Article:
El contuctor Bob Glynn no había hablado español desde hace décadas (desde que estaba en la escuela primaria). Se dió cuenta que había perdido u olvidado sus conocimientos acerca de este idioma cuando algunos clientes trataron de hablar con él en español y el no podía responder. Glynn dijo que esto se produce a diario, debido a que ocho por ciento de los usuarios de autobuses de Metro Transit se identifican como latinos, según la última encuesta al cliente. 

Con sus reciéntes descubrimientos de habilidades lingüísticas, Glynn está a la espera de establecer conexiones más profundas e interactuar más con los clientes de habla hispana. 

"Quiero que vean que nos importa mucho saber su lengua y que son personas con las cuales queremos comunicarnos", dijo Glynn. "Creo que va a abrir la puerta a una gran cantidad de nuevas relaciones." 

Bus Bus Maintenance Community In the News

Old buses get new life 

| Thursday, April 24, 2014 12:00:00 AM

A 12-year-old bus with more than 400,000 miles might not sound like a dream come true. But for Ann Kay and Bill Jones, it represents just that.

The Minnetonka duo recently purchased a retired Metro Transit bus to use as a mobile computer lab that will be parked at the North Community YMCA and other Twin Cities locations, allowing students to engage in a unique learning initiative called The Rock ‘n’ Read Project. Using computer programs, students sing out loud to boost their reading skills.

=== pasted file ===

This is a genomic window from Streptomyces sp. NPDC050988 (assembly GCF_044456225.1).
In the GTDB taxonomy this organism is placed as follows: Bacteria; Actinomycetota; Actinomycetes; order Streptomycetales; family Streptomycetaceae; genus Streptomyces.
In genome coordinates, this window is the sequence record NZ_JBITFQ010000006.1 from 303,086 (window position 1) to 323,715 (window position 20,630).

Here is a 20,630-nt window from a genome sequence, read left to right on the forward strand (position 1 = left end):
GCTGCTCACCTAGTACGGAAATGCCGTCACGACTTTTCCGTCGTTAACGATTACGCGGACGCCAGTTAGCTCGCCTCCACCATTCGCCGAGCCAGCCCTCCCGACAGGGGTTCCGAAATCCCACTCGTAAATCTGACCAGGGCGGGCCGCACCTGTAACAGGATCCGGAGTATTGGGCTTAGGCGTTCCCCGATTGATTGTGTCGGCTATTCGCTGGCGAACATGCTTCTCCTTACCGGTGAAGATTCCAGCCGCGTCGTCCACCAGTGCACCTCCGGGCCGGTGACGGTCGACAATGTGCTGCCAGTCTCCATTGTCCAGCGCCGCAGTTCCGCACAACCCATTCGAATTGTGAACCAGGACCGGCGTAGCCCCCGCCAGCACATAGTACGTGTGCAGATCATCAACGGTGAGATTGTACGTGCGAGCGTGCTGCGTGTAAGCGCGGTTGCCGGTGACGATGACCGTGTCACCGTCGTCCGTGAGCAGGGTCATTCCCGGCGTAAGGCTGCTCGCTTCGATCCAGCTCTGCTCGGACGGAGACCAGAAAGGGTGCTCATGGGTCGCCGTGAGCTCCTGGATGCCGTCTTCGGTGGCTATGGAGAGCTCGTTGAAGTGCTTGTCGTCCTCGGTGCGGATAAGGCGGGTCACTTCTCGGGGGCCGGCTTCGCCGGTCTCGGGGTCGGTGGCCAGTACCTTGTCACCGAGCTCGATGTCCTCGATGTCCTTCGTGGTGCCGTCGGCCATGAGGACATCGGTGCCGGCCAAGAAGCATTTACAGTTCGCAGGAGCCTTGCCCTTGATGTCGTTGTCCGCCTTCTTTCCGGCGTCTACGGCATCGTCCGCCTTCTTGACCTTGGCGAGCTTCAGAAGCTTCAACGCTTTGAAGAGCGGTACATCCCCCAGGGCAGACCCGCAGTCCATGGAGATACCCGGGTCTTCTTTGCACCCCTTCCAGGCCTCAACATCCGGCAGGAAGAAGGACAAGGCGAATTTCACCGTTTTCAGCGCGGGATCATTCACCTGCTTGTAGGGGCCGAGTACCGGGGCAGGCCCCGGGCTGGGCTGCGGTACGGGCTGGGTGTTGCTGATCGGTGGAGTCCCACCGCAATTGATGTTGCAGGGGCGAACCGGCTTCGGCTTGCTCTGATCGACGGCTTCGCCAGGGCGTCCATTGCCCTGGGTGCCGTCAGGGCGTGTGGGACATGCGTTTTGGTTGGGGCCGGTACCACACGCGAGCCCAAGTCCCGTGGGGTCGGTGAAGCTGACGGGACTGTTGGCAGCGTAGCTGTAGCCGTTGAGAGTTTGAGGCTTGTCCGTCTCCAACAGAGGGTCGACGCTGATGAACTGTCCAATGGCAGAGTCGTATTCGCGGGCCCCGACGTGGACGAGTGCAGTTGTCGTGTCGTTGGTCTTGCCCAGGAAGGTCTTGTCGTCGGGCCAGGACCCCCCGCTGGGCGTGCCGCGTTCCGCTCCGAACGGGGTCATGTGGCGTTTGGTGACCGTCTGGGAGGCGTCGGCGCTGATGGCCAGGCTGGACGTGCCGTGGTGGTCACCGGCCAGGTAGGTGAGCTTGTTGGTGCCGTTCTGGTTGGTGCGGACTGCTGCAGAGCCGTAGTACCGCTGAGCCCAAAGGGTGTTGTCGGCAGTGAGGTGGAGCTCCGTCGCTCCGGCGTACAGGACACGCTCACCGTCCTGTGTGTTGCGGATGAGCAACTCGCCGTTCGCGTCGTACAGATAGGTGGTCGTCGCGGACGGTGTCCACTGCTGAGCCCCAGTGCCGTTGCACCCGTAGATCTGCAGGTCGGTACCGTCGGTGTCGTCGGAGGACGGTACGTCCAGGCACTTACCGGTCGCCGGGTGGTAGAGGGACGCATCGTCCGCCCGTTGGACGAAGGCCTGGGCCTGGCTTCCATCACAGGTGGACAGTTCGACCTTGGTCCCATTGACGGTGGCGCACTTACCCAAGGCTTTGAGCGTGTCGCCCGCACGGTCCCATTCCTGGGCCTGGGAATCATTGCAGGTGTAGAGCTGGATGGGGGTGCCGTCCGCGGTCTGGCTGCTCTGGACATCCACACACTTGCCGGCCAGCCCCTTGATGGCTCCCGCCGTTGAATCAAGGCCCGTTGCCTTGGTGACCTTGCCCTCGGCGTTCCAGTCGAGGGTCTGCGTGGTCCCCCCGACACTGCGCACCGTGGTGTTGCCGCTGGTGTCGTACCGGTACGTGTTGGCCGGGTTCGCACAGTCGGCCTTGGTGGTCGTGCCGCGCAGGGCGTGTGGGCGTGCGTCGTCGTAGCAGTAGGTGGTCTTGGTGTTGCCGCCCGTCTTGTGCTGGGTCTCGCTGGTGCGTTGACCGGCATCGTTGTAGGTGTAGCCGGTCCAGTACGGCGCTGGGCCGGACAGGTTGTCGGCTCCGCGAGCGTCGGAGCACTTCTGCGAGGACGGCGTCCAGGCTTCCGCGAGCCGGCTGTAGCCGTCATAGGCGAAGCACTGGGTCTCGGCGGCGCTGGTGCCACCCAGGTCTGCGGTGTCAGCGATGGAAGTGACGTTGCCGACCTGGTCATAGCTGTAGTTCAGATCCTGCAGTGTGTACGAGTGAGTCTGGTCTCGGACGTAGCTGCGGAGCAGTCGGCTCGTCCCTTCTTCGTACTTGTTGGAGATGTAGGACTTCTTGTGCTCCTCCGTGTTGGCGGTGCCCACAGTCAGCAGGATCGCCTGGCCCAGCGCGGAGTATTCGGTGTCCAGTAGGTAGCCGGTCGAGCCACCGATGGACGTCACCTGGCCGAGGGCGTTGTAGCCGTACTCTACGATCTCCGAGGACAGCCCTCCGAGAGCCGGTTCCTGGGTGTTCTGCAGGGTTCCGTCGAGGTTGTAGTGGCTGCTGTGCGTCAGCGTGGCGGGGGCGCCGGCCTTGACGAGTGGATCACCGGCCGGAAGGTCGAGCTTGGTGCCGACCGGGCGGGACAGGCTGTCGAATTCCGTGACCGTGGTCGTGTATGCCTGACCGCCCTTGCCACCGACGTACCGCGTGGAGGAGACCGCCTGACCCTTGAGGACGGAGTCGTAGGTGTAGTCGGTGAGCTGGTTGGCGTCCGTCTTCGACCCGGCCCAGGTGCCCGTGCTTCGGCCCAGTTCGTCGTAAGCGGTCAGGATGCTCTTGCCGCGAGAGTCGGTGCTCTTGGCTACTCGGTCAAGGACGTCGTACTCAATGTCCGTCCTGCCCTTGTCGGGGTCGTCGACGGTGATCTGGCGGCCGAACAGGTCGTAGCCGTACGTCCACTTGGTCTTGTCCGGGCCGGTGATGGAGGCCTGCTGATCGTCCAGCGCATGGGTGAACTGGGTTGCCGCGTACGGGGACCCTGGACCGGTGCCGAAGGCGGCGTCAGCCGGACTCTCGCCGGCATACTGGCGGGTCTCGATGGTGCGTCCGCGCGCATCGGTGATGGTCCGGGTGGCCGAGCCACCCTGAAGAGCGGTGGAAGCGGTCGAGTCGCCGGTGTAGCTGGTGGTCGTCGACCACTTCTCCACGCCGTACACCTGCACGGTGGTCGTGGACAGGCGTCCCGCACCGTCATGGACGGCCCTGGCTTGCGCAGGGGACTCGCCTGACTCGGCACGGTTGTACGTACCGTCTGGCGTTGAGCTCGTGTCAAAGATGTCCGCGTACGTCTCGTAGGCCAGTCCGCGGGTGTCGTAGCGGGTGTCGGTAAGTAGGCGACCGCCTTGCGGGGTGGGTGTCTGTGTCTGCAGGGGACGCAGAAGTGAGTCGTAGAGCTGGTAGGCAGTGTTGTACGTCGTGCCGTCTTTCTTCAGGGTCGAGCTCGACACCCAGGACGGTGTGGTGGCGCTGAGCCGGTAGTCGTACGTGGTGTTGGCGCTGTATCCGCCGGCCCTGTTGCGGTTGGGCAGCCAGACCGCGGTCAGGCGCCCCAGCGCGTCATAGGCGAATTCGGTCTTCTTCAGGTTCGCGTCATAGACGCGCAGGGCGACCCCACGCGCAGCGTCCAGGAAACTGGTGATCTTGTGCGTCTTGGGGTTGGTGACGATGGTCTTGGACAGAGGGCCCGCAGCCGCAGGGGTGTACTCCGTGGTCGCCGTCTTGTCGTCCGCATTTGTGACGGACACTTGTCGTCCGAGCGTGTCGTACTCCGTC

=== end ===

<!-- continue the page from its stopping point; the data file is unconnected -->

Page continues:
“The bus is the key, because the bus is exciting,” Kay said as she and Jones recently took possession of the bus at the St. Paul property near I-94 and Snelling Avenue where Metro Transit stores some of its retired vehicles. “Plus we’re able to go right to the kids in their community.”

Kay and Jones said they were inspired to use a transit bus because of the large windows. Though it will be painted and stripped of its seats, they also believe the bus will remain a familiar sight in the community.

“They are highly recognizable even if they don’t have the big T on them,” Jones told the Star Tribune, which wrote about the purchase. “They know that is a city bus. We are going to marry the bus they see every day with the fun and reading success.”

The conversion from people mover to mobile learning site is just one example of how Metro Transit’s buses have been creatively reused after their regular in-service life.

While many retired buses are dismantled and sold for parts or acquired by private bus companies, others have been used as outbuildings, a petting zoo and gardens. Others have gone to smaller transit providers, some shipped as far as Africa.

D.J. Jones, of Hollandale, Minn.-based Jones Auto, recently brought one of the buses he purchased to Chicago to be used in the filming of Transformers 4. The bus was used in hundreds of takes over a month of shooting, he said. Though largely painted over in orange and green, Jones captured a photo with the "Circle T" still visible on the vehicle's roof.